Renault’s strong-selling Kadjar SUV will enter its second generation next year, gaining the quality and technology boosts found on the company’s latest cars as well as a greater-than-ever choice of powertrains.
Having been on sale since 2015 and receiving the mildest of facelifts last year, the Kadjar remains one of Europe’s best-selling family SUVs. As with the new Clio and Captur, Renault isn’t expected to venture too far from the current visual approach, with gently evolved styling. However, the brand’s “interior revolution” under design boss Laurens van den Acker will continue in earnest.
Set to be dominated by a touchscreen (large and portrait-oriented in top-end models) no longer sitting flush with the centre stack, the new Kadjar’s interior will strive for class-leading material quality and clean design – traits that were key in pushing the Clio to near the top of the supermini tree. Expect classy features such as ambient lighting and posher trim options to help create an upmarket air.
The Kadjar will again bear the fruits of the Renault-Nissan-Mitsubishi Alliance. It will make use of the same modular CMF-C platform as the next Nissan Qashqai and Mitsubishi Outlander, which are both due in 2021. Given that both of these cars are older than the Kadjar in their current form, expect them to appear first.
The underpinnings will be adapted from today’s Kadjar to allow the use of all forms of hybrid powertrain, as with the Qashqai. This means there will be mild-hybrid options for the regular engine range alongside plug-in hybrid powertrains.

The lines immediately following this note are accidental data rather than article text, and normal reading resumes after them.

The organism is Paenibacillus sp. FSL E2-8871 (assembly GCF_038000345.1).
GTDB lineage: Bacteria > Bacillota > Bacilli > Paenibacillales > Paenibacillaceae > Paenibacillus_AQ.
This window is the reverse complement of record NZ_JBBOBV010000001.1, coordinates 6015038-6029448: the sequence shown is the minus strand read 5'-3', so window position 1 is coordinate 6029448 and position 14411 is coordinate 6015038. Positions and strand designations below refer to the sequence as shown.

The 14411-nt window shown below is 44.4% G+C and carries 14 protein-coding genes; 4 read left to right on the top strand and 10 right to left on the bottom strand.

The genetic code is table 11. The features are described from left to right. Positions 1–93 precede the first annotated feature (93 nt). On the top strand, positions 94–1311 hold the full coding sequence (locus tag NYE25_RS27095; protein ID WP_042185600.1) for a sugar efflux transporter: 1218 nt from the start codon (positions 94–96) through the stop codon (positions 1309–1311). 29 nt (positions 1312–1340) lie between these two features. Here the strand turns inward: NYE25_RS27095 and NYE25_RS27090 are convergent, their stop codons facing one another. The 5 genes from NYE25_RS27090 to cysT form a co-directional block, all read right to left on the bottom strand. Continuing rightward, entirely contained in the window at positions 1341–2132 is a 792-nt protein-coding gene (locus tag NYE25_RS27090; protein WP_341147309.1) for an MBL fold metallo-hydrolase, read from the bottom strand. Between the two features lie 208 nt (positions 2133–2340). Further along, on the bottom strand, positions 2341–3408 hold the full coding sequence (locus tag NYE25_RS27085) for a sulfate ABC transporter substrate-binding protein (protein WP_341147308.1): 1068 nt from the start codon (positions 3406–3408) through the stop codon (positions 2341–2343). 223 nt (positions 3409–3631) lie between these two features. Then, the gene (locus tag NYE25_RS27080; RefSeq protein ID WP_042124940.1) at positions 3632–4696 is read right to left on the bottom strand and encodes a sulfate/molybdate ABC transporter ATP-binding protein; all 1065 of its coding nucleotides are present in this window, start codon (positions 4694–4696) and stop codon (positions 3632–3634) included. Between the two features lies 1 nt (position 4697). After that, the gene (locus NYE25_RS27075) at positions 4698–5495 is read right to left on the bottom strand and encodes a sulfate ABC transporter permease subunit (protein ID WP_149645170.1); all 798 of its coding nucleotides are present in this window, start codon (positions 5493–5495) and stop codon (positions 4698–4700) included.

It remains to be seen whether Renault will follow Nissan, which is reported to be ditching diesel altogether in the next Qashqai. However, given there are three diesel options in the new Captur, this is unlikely.
Renault’s hybrid direction will be different to that taken by rival Peugeot with its 3008, which is now available with a four-wheel-drive plug-in hybrid powertrain producing nearly 300bhp. Instead, it will tackle the more cost-conscious end of the market, first with a variant of the Captur E-Tech’s system, which mates a 1.6-litre petrol engine to an electric motor and 9.8kWh battery for around 160bhp and a claimed 188mpg.
Renault could also use the Clio E-Tech’s parallel hybrid powertrain, plus it has choices in a toolbox of Alliance set-ups. The new Qashqai will use both a hybrid and a more powerful, Mitsubishi-sourced plug-in hybrid system, either of which could also come to the Kadjar.
We expect the new Kadjar to be revealed in the latter half of 2021 and sales to begin before the year is out.